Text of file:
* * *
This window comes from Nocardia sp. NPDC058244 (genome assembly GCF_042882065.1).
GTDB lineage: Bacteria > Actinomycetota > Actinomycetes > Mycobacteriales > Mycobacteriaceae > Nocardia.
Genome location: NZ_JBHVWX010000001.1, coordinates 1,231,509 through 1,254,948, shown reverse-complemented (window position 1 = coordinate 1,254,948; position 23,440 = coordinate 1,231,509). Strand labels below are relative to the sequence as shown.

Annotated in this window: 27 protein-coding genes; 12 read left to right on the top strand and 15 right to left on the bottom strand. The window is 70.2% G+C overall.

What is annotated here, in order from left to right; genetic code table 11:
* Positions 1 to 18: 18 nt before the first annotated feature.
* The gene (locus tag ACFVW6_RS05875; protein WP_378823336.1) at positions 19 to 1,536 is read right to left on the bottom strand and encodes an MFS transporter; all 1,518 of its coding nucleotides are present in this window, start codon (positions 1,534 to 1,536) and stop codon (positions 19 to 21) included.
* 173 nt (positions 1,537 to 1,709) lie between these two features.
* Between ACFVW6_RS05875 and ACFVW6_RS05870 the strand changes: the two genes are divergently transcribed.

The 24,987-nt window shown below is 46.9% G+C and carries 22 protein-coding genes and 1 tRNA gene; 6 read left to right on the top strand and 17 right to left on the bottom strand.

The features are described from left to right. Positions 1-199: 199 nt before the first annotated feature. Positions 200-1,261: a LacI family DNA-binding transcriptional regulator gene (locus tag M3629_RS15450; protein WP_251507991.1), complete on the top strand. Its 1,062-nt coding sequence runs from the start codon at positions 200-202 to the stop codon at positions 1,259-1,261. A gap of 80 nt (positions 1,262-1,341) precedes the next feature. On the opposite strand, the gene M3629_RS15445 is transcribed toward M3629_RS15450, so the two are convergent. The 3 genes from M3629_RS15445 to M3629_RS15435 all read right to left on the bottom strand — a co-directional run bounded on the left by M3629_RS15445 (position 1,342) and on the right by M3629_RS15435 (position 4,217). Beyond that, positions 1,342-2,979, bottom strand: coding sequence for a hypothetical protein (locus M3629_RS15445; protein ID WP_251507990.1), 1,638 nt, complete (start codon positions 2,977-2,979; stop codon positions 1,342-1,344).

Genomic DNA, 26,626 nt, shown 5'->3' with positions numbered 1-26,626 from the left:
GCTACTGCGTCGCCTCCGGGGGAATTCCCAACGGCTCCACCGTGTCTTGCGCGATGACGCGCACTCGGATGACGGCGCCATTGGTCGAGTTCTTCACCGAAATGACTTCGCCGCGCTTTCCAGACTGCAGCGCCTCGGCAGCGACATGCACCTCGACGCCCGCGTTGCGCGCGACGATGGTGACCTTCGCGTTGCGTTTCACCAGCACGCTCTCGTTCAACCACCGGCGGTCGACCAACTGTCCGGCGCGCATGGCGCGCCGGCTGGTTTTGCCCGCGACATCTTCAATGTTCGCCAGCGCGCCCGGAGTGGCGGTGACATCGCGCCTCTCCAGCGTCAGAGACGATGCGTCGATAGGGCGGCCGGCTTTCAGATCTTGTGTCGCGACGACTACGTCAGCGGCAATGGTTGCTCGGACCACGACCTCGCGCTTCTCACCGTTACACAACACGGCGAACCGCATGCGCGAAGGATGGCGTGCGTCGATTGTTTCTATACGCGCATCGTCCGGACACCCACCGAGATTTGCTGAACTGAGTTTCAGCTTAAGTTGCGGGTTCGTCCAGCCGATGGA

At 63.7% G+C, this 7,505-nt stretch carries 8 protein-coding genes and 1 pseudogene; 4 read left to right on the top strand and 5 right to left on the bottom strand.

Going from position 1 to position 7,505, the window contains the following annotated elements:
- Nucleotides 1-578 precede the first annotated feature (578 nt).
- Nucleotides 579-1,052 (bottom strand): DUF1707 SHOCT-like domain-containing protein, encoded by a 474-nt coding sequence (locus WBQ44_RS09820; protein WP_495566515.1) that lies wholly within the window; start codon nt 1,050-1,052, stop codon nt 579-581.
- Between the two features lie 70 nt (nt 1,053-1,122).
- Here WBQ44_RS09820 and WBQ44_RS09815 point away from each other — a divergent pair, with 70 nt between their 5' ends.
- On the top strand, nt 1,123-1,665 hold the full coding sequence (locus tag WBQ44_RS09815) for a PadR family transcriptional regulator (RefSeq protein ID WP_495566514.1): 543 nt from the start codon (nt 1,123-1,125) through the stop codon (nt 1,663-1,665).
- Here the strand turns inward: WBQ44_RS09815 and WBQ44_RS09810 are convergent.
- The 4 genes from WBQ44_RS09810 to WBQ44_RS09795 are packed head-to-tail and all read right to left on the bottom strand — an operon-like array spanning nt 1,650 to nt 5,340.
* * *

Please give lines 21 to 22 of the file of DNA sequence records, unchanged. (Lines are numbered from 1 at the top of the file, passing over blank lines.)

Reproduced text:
- Here the strand turns inward: WBQ44_RS09815 and WBQ44_RS09810 are convergent.
- The 4 genes from WBQ44_RS09810 to WBQ44_RS09795 are packed head-to-tail and all read right to left on the bottom strand — an operon-like array spanning nt 1,650 to nt 5,340.